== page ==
Developing Empathy in the Classroom
The first step in explicitly teaching empathy is to look for common ground. What shared experiences do you or your students have? Model vulnerability and encourage your students to be vulnerable as well. Share your collective fears and experiences and discuss the emotions connected to them. Be deliberate about creating a safe atmosphere for discussing feelings. If this type of sharing is commonplace in your classroom and you have norms about how to share and respond respectfully, vulnerability and empathy become much easier. Walk students through low-risk sharing first, then increase the perceived risk as students develop a sense of shared trust.
Next, you can begin discussing behaviors and what emotions may lie behind them. What may be driving a person to behave or respond in a certain way? This type of thinking will encourage students to consider point of view and relate to the emotions of others, which has the additional benefit of assisting with problematic behaviors in class.
Once students are able to employ empathy in classroom discussions and interactions, compassionate action is a logical next step. This would be a good time to discuss with students the differences between empathy, compassion, and sympathy. Simply put, empathy is related to understanding the feelings of another, compassion is related to actions based on concern for another, and sympathy is related to feeling “bad” for someone. Many times they are used interchangeably, but are in fact quite different! Practice compassion in your classroom – intentionally and visibly – on a daily basis.
Once students are able to act compassionately within the classroom, look for ways to take this skill outside the classroom and utilize it in bigger ways to make your school a better place. Finally, connect empathy to the world – bring in big topics and current events to discuss. Look at examples of how students live and learn in other parts of the world. This pushes empathy into a more global position and enables students to employ their skills in a wider range of scenarios.
Connecting Empathy to Reading
Several studies* have shown that empathy is increased by reading fiction. Conversely, intentionally developing empathy will, in turn, foster greater engagement with reading and higher levels of comprehension as students are able to connect more deeply with stories. Readers will be able to relate to characters with greater ease, connect and react more often and with greater openness to situations occurring within the story, and develop a much stronger understanding of the motivations and actions of characters.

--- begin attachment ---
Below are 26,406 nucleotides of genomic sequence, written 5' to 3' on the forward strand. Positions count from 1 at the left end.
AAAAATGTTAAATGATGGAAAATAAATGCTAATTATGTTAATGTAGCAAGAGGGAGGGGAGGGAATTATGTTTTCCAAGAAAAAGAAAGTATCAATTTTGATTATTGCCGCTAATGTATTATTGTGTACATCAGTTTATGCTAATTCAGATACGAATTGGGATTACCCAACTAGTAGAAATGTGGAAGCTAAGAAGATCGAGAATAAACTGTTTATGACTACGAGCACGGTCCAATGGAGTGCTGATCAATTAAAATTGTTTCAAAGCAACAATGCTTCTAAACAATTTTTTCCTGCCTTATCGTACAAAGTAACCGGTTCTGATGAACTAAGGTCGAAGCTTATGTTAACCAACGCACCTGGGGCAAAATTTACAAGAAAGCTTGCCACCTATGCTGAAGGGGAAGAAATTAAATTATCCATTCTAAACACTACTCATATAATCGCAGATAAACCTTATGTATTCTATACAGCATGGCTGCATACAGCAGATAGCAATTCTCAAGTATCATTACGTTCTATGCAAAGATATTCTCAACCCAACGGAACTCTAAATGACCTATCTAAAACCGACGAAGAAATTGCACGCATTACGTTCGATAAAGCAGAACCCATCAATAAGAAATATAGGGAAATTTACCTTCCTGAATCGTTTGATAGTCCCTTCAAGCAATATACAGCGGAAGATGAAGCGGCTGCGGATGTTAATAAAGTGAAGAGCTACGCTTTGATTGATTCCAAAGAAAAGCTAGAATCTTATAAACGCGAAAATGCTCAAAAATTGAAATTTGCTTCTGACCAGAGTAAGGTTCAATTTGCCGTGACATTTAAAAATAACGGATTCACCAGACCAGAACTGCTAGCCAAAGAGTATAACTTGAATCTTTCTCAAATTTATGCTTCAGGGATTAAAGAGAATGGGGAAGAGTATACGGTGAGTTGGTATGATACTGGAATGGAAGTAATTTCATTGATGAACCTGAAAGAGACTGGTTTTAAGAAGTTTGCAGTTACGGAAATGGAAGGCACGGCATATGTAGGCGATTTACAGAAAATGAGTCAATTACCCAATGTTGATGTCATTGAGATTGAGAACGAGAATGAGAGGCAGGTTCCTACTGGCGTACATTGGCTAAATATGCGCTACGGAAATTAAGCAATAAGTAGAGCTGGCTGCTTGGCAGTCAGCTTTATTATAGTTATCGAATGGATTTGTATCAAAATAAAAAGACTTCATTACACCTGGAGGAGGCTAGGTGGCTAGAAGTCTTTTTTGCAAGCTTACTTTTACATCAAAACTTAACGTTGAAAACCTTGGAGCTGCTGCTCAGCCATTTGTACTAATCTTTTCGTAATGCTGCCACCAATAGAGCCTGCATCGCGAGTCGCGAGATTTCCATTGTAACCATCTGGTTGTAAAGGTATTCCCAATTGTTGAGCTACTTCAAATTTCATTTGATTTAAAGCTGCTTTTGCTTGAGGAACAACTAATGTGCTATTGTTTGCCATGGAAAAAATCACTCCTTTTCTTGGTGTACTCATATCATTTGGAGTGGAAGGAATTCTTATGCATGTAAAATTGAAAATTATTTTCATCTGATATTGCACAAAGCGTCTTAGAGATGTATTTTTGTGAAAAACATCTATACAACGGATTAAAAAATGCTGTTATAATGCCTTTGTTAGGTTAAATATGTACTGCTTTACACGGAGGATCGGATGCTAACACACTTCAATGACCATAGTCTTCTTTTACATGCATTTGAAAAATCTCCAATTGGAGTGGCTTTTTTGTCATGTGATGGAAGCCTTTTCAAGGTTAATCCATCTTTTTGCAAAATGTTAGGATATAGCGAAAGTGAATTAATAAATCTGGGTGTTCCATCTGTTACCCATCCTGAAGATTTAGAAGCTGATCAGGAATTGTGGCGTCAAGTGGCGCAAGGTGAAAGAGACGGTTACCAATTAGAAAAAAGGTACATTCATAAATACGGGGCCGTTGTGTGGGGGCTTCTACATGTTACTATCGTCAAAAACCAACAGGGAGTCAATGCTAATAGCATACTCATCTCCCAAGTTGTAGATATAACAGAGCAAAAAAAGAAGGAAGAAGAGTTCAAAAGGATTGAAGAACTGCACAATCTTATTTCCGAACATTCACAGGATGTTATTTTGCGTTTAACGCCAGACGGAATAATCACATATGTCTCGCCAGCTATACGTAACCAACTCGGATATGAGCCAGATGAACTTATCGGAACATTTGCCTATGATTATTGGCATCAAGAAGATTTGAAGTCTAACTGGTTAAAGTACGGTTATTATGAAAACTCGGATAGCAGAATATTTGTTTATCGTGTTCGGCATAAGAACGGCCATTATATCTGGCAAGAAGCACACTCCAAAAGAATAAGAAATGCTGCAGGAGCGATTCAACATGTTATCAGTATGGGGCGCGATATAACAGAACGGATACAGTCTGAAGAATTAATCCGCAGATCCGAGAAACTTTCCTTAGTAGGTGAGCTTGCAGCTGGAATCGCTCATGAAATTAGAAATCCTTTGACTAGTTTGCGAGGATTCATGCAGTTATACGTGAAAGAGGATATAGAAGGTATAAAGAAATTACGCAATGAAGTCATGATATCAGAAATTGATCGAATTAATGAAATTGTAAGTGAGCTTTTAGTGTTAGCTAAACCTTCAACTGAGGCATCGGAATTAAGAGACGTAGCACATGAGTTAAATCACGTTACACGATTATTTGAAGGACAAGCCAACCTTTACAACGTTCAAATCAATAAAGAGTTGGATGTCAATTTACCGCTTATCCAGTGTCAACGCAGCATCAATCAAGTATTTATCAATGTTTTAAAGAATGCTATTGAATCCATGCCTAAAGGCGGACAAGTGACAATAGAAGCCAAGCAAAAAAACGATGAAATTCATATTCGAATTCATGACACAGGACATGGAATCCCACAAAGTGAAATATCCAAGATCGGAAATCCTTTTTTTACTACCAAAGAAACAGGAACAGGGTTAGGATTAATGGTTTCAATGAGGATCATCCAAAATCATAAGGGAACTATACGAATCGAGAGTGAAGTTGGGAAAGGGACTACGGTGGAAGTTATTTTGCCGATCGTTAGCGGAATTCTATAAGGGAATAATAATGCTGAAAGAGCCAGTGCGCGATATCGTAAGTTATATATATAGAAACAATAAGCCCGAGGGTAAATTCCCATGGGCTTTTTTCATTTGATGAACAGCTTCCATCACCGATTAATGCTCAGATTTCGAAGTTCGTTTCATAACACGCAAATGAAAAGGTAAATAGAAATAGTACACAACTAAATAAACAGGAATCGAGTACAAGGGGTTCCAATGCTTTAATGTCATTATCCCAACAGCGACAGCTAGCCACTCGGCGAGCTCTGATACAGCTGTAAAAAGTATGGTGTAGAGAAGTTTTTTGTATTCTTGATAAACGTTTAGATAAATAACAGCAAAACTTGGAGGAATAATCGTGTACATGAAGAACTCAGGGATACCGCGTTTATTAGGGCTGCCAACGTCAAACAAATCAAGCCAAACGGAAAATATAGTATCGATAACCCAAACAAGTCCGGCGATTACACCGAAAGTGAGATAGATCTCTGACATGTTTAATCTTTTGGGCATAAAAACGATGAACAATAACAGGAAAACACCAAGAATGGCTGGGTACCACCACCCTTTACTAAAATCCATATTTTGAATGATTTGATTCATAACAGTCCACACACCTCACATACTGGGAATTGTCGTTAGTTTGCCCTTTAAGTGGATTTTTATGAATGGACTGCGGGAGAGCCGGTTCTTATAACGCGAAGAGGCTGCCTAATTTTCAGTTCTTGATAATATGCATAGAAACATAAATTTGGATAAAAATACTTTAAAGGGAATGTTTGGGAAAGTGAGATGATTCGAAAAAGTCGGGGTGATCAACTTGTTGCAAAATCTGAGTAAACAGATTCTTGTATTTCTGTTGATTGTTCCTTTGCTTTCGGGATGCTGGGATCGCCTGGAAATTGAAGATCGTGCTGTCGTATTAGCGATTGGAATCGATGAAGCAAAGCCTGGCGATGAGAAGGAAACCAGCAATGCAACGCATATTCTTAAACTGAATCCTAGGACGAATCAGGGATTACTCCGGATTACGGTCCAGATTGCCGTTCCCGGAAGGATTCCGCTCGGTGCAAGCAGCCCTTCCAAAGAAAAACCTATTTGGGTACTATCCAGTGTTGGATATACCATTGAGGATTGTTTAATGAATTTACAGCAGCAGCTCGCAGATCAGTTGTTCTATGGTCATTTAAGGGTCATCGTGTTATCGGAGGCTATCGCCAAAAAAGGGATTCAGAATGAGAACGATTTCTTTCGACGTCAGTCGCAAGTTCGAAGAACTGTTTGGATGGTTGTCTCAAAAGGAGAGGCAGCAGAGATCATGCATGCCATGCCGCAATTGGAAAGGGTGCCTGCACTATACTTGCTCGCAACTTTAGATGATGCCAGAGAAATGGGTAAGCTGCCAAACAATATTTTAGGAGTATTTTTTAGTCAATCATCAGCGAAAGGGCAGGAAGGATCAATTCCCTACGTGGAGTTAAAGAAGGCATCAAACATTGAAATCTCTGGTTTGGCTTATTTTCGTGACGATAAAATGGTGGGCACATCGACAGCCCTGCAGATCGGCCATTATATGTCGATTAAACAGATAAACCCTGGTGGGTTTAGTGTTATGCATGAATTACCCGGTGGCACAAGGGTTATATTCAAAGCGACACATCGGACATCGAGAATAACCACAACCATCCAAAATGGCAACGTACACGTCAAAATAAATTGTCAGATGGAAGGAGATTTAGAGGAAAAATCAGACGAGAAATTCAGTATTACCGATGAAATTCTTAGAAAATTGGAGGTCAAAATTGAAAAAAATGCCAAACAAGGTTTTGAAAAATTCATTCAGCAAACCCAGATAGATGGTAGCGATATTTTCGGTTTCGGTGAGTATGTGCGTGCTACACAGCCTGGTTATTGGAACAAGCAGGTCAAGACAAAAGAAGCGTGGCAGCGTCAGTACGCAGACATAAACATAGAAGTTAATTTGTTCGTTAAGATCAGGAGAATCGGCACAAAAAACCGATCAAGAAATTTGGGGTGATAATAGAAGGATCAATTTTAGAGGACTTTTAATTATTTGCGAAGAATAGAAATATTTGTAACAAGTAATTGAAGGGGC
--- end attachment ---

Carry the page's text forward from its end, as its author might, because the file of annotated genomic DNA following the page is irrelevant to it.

Be intentional about how you connect empathy to reading, modeling this connection explicitly and often. Connect the dots between empathy skills and reading skills, then support students as they learn to navigate this connection on their own. The following are five activities that can be used to capitalize on the connection between empathy and reading comprehension:
- Hold regular class discussions focused on emotional topics and themes within books. Be sure to include talk about how characters and situations impact you as readers. How does that impact affect your point of view or your feelings about the book, characters, or situations?
- Annotate emotional connections as you read. Teach students to note emotions, reactions, connections, and thoughts in the margins or in a reading notebook as they read. This can be a valuable source of insight.
- Show students how to construct journal entries about how they empathize with characters or situations in books. What emotions were they able to identify? What, if any, shared experiences do they have?
- Journal about what you wish you could say to characters in a book. Write them a letter.
- Hold empathy debriefs following reading, either as a class or with partners or groups. What was your empathy experience like as you read? How did your understandings help you as a reader?
Helping students connect empathy to reading will ultimately lead to deeper comprehension of stories, characters, and themes. Metacognitive skills (thinking about your thinking) are a big step toward comprehension. Empathy (thinking about another’s thinking and feelings) is an even bigger step toward deeper comprehension. The combination of the two propels students to even greater success, leading to truly powerful comprehension!
This piece was originally submitted to our community forums by a reader. Due to audience interest, we've preserved it. The opinions expressed here are the writer's own.